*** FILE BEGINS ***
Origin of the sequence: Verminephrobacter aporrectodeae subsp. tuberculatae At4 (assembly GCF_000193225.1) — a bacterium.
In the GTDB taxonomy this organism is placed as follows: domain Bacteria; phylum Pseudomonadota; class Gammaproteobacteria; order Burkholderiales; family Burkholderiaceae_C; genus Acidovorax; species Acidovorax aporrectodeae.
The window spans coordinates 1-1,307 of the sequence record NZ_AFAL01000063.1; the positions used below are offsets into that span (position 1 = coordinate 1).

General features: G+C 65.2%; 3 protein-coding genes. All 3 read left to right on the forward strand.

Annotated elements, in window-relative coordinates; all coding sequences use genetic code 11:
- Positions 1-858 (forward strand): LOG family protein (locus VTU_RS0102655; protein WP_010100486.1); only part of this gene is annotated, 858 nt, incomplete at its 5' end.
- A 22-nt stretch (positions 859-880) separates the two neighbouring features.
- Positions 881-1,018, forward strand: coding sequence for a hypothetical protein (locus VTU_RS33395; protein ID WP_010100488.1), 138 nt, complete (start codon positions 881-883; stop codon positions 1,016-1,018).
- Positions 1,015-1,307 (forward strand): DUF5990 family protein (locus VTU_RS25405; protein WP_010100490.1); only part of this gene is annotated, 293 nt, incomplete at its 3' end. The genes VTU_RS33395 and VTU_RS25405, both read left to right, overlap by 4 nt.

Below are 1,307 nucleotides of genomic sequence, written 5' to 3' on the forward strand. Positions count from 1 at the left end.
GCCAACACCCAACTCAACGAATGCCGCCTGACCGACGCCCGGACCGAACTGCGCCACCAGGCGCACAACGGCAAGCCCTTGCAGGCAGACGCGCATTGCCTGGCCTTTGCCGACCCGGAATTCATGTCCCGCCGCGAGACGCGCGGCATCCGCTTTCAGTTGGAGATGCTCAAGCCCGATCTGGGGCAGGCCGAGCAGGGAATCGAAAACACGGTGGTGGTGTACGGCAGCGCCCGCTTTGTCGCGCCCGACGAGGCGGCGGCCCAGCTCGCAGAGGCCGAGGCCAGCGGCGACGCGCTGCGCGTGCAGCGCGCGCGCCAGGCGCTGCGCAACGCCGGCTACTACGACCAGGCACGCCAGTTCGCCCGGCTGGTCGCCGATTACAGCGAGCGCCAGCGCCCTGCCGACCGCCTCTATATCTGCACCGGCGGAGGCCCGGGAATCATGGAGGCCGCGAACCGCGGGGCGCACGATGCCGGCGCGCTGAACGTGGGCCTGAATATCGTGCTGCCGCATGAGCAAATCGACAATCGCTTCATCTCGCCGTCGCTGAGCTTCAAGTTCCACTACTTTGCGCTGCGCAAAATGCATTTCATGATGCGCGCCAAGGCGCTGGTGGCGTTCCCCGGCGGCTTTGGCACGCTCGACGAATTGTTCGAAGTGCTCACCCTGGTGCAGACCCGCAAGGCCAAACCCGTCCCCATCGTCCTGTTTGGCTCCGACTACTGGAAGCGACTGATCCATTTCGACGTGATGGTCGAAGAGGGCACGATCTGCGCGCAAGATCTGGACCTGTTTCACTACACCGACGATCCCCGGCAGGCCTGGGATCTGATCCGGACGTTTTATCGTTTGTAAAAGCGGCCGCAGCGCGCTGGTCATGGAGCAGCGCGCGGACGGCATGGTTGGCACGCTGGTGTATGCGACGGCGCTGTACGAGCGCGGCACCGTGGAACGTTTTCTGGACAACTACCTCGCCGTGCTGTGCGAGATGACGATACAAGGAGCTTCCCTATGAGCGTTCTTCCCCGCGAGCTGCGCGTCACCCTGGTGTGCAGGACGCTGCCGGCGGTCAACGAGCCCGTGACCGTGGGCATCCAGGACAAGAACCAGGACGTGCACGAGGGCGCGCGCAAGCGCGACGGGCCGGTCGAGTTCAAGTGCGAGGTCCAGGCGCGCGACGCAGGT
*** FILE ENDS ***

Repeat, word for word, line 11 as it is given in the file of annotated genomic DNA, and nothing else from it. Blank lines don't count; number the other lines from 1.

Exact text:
GCCAACACCCAACTCAACGAATGCCGCCTGACCGACGCCCGGACCGAACTGCGCCACCAGGCGCACAACGGCAAGCCCTTGCAGGCAGACGCGCATTGCCTGGCCTTTGCCGACCCGGAATTCATGTCCCGCCGCGAGACGCGCGGCATCCGCTTTCAGTTGGAGATGCTCAAGCCCGATCTGGGGCAGGCCGAGCAGGGAATCGAAAACACGGTGGTGGTGTACGGCAGCGCCCGCTTTGTCGCGCCCGACGAGGCGGCGGCCCAGCTCGCAGAGGCCGAGGCCAGCGGCGACGCGCTGCGCGTGCAGCGCGCGCGCCAGGCGCTGCGCAACGCCGGCTACTACGACCAGGCACGCCAGTTCGCCCGGCTGGTCGCCGATTACAGCGAGCGCCAGCGCCCTGCCGACCGCCTCTATATCTGCACCGGCGGAGGCCCGGGAATCATGGAGGCCGCGAACCGCGGGGCGCACGATGCCGGCGCGCTGAACGTGGGCCTGAATATCGTGCTGCCGCATGAGCAAATCGACAATCGCTTCATCTCGCCGTCGCTGAGCTTCAAGTTCCACTACTTTGCGCTGCGCAAAATGCATTTCATGATGCGCGCCAAGGCGCTGGTGGCGTTCCCCGGCGGCTTTGGCACGCTCGACGAATTGTTCGAAGTGCTCACCCTGGTGCAGACCCGCAAGGCCAAACCCGTCCCCATCGTCCTGTTTGGCTCCGACTACTGGAAGCGACTGATCCATTTCGACGTGATGGTCGAAGAGGGCACGATCTGCGCGCAAGATCTGGACCTGTTTCACTACACCGACGATCCCCGGCAGGCCTGGGATCTGATCCGGACGTTTTATCGTTTGTAAAAGCGGCCGCAGCGCGCTGGTCATGGAGCAGCGCGCGGACGGCATGGTTGGCACGCTGGTGTATGCGACGGCGCTGTACGAGCGCGGCACCGTGGAACGTTTTCTGGACAACTACCTCGCCGTGCTGTGCGAGATGACGATACAAGGAGCTTCCCTATGAGCGTTCTTCCCCGCGAGCTGCGCGTCACCCTGGTGTGCAGGACGCTGCCGGCGGTCAACGAGCCCGTGACCGTGGGCATCCAGGACAAGAACCAGGACGTGCACGAGGGCGCGCGCAAGCGCGACGGGCCGGTCGAGTTCAAGTGCGAGGTCCAGGCGCGCGACGCAGGT